It’s always exciting to bear witness to the constant development of the 3D printing industry. To the ways in which it upends older industries and the way in which it changes lives. But every once in a while, it becomes necessary to become reflective and look back into the early days of 3D printing – to the pioneers who patented several of its various proto-forms.
This is why this month in our feature, we begin at the beginning…
Ozy has written a ‘flashback’ concerning the very early days of 3D printing.
Bill Masters demonstrates an idea, which crossed his mind back in 1976, when he was looking up at the night sky: “what if those stars stuck together like spitballs stuck together? Then you can build something out of it – but you need a seed point.”
This became a launch pad for Masters, who eventually developed a 3D printing patent in 1984 – “before some of the most celebrated pioneers in what has become a $6 billion industry filed their own 3D printing patents.”
These days, however, Masters is far more well known for his kayak creations, which he sold under his Perception Kayaks brand. Masters sold his first professionally crafted kayak back in the 70s, and since then Perception Kayaks “rapidly expanded and grabbed ‘the lion’s share’ of the U.S. market in white-water boating in the 1980s.” In 1998 Masters sold the company for an undisclosed sum.
At the same time, Masters also attempted to commercialize his 3D printing concept. He launched “a dedicated company to work on its research and development. He worked with a team to test a process, which successfully used one of his Rotary Club lapel pins as inspiration to produce a small gear made from plastics. But when investors got involved, Masters says, they went in their own direction and wanted to use a more complicated method that didn’t have enough computing or software power.”
There were other problems too. As Masters explains, “I got diluted and lost control of the patent. For eight long years, the company was plagued with ongoing technical problems and a lack of strong management and direction.” This led, inevitably, to that company closing its doors.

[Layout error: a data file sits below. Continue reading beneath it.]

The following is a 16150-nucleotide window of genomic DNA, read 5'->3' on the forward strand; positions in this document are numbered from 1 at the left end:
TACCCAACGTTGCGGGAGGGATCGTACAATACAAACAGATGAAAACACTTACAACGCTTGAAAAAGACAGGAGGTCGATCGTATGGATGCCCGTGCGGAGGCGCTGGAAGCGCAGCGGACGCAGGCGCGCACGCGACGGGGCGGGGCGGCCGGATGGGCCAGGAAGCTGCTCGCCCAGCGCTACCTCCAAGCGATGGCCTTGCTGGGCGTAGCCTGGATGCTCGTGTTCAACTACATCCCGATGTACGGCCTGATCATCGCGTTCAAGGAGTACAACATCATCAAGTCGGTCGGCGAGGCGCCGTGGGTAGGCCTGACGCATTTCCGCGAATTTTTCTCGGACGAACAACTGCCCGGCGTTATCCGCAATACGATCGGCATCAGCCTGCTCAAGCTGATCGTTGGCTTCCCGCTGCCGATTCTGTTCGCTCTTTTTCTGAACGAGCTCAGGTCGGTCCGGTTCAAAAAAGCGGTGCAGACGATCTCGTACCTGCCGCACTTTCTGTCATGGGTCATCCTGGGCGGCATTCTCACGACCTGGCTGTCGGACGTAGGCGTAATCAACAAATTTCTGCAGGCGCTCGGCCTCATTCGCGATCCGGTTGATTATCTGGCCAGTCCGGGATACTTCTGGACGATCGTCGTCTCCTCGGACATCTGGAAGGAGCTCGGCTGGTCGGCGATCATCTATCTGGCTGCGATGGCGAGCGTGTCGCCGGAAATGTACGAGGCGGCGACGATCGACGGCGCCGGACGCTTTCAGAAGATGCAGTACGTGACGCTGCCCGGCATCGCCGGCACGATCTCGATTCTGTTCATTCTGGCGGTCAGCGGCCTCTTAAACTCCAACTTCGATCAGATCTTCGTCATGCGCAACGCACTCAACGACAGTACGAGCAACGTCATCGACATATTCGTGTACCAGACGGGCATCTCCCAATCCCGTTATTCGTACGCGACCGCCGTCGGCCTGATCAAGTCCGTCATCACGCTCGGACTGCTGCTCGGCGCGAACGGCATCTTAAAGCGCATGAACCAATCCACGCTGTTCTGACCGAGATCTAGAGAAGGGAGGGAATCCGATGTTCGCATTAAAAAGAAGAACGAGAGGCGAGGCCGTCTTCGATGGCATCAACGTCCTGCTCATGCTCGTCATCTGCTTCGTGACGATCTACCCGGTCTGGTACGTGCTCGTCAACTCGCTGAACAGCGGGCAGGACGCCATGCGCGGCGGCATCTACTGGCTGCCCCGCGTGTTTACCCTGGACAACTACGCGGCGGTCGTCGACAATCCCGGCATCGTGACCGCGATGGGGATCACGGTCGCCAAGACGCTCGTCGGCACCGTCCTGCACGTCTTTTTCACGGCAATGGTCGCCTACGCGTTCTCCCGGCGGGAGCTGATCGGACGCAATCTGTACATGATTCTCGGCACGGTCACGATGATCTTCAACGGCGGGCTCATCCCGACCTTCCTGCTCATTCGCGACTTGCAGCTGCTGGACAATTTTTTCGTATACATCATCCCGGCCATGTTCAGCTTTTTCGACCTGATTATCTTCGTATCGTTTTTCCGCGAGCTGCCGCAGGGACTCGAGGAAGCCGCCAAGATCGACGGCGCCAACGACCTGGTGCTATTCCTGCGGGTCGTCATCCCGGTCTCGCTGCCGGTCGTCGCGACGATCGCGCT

And the rest, they say is history. Chuck Hull, the founder of 3D Systems, who was dubbed ‘the father of 3D printing’ by The Guardian began making huge inroads in the industry, while S. Scott and Lisa Crump founded Stratasys. Both these companies now rule the roost when it comes to additive manufacturing. Other entrepreneurs such as Ross Housholder and Hideo Kodama also filed proto-patents for 3D printing-like technologies.
As Intellectual Property law firm Finnegan, Henderson, Farabow, Garrett & Dunner partner John F. Hornick concludes, however, figuring out just who invented 3D printing is a murky business: “Three-dimensional printing is an umbrella term for several types of additive manufacturing technologies. Comparing patent-filing dates may be like comparing apples and oranges.”
But of course, the 3D printing industry has moved well beyond the patented techniques of Bill Masters. For example, this month, 3D printing was utilized in order to replicate a fascinating aspect of the natural world.
3Ders reports on exciting new 3D printed ultra-silent turbine blades developed by a team of researchers at Iowa State University. Bharat Agrawal, Andrew Bodling, and Anupam Sharma looked to owl wings as inspiration for their blades.